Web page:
log10(Sale_Price) for our example) and measure the difference between the predicted and observed values. The value for \(R^2\) measures the squared correlation between the predicted and observed values, so values closer to one are better.
The yardstick package does not contain a function for adjusted \(R^2\). This modification of the coefficient of determination is commonly used when the same data used to fit the model are used to evaluate the model. This metric is not fully supported in tidymodels because it is always a better approach to compute performance on a separate data set than the one used to fit the model.
To illustrate other ways to measure model performance, we will switch to a different example. The modeldata package (another one of the tidymodels packages) contains example predictions from a test data set with two classes (“Class1” and “Class2”):
data(two_class_example) tibble(two_class_example) #> # A tibble: 500 × 4 #> truth Class1 Class2 predicted #> <fct> <dbl> <dbl> <fct> #> 1 Class2 0.00359 0.996 Class2 #> 2 Class1 0.679 0.321 Class1 #> 3 Class2 0.111 0.889 Class2 #> 4 Class1 0.735 0.265 Class1 #> 5 Class2 0.0162 0.984 Class2 #> 6 Class1 0.999 0.000725 Class1 #> # … with 494 more rows
The second and third columns are the predicted class probabilities for the test set while
predicted are the discrete predictions.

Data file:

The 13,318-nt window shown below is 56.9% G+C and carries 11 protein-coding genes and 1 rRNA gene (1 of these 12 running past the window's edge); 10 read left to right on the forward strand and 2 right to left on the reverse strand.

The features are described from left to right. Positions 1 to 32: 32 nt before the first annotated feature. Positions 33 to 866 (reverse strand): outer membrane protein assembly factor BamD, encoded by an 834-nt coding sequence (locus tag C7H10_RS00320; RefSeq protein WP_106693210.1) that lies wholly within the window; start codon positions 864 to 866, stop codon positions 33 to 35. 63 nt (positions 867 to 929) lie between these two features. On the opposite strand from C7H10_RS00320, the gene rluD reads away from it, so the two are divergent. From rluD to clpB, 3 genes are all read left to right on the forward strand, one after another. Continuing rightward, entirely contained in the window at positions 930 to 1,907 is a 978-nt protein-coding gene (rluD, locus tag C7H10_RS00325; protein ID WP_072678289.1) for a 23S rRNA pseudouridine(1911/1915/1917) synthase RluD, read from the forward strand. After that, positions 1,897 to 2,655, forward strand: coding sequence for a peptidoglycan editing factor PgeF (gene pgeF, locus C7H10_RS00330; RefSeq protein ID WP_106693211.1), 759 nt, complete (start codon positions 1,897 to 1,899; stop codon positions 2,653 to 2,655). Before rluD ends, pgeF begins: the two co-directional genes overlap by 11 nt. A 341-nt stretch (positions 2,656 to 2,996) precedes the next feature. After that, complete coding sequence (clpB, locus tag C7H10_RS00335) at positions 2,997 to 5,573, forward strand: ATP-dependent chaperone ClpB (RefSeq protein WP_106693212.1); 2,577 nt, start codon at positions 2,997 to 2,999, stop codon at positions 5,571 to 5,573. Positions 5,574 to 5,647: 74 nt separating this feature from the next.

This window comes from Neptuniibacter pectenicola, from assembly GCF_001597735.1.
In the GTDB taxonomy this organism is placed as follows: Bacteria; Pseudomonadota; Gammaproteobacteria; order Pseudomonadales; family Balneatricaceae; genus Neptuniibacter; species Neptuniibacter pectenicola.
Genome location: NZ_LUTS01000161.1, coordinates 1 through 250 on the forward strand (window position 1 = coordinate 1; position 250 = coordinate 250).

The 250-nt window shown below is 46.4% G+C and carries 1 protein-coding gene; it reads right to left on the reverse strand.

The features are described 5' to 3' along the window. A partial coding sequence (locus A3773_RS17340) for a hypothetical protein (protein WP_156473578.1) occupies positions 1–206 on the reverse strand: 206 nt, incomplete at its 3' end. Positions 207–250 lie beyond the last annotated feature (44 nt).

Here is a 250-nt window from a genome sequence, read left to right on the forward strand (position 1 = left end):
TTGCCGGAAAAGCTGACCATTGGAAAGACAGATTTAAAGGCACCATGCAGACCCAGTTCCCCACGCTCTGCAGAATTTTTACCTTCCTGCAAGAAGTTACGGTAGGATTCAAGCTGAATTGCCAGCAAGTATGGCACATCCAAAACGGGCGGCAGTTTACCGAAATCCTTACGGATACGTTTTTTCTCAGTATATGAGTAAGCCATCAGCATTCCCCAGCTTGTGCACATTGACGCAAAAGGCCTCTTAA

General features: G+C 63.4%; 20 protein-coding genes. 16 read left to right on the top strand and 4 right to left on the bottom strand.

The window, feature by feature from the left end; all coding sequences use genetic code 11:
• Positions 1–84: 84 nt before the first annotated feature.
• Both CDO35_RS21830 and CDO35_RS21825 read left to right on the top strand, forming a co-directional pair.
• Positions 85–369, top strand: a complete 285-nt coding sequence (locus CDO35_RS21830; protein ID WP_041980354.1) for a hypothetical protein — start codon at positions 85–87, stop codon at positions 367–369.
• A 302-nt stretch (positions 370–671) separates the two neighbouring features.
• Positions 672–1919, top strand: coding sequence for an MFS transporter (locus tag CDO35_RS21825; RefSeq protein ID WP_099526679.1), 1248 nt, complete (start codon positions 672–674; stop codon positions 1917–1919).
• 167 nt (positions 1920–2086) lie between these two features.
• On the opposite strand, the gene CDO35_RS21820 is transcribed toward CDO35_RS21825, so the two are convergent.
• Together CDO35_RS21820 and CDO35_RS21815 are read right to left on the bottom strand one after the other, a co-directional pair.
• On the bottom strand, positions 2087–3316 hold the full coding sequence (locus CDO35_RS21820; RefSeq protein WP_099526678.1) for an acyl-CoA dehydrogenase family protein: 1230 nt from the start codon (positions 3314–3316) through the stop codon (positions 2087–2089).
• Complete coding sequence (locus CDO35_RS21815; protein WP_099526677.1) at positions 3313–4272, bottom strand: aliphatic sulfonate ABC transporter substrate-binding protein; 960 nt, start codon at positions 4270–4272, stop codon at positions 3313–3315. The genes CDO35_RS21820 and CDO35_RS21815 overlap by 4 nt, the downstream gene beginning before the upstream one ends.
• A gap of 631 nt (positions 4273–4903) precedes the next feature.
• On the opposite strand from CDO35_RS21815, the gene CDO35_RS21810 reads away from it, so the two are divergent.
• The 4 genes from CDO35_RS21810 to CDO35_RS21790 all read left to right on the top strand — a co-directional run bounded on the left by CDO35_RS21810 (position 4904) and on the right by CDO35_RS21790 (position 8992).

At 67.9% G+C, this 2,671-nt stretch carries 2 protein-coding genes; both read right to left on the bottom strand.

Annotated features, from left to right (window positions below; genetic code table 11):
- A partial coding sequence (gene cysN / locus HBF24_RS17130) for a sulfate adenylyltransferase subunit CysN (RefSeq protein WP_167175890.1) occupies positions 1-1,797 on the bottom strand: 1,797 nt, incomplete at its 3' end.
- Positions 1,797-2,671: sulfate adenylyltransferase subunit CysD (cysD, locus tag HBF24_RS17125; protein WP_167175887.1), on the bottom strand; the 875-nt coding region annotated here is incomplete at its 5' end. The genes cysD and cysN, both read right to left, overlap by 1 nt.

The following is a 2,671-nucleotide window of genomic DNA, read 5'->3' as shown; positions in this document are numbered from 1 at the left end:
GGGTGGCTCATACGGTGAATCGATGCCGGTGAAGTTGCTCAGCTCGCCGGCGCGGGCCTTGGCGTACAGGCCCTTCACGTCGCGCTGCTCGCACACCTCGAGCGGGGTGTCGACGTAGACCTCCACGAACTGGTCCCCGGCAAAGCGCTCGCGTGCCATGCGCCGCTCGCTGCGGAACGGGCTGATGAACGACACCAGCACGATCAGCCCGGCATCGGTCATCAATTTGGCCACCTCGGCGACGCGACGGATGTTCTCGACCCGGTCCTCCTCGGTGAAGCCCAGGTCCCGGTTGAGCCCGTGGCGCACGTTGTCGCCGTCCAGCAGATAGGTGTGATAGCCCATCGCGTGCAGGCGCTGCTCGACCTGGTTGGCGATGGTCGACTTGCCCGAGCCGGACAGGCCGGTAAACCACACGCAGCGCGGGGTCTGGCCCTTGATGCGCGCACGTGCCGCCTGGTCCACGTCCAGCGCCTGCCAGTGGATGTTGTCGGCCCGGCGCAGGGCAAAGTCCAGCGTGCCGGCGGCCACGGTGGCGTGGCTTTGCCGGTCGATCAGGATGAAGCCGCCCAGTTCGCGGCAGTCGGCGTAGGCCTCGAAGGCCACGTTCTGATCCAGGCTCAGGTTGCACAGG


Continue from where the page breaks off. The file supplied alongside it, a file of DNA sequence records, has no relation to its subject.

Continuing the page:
For the hard class predictions, there are a variety of yardstick functions that are helpful:
# A confusion matrix: conf_mat(two_class_example, truth = truth, estimate = predicted) #> Truth #> Prediction Class1 Class2 #> Class1 227 50 #> Class2 31 192 # Accuracy: accuracy(two_class_example, truth, predicted) #> # A tibble: 1 × 3 #> .metric .estimator .estimate #> <chr> <chr> <dbl> #> 1 accuracy binary 0.838 # Matthews correlation coefficient: mcc(two_class_example, truth, predicted) #> # A tibble: 1 × 3 #> .metric .estimator .estimate #> <chr> <chr> <dbl> #> 1 mcc binary 0.677 # F1 metric: f_meas(two_class_example, truth, predicted) #> # A tibble: 1 × 3 #> .metric .estimator .estimate #> <chr> <chr> <dbl> #> 1 f_meas binary 0.849 # Combining these three classification metrics together <- metric_set(accuracy, mcc, f_meas) classification_metrics classification_metrics(two_class_example, truth = truth, estimate = predicted) #> # A tibble: 3 × 3 #> .metric .estimator .estimate #> <chr> <chr> <dbl> #> 1 accuracy binary 0.838 #> 2 mcc binary 0.677 #> 3 f_meas binary 0.849
The Matthews correlation coefficient and F1 score both summarize the confusion matrix, but compared to
mcc() which measures the quality of both positive and negative examples, the
f_meas() metric emphasizes the positive class, i.e., the event of interest. For binary classification data sets like this example, yardstick functions have a standard argument called
event_level to distinguish positive and negative levels. The default (which we used in this code) is that the first level of the outcome factor is the event of interest.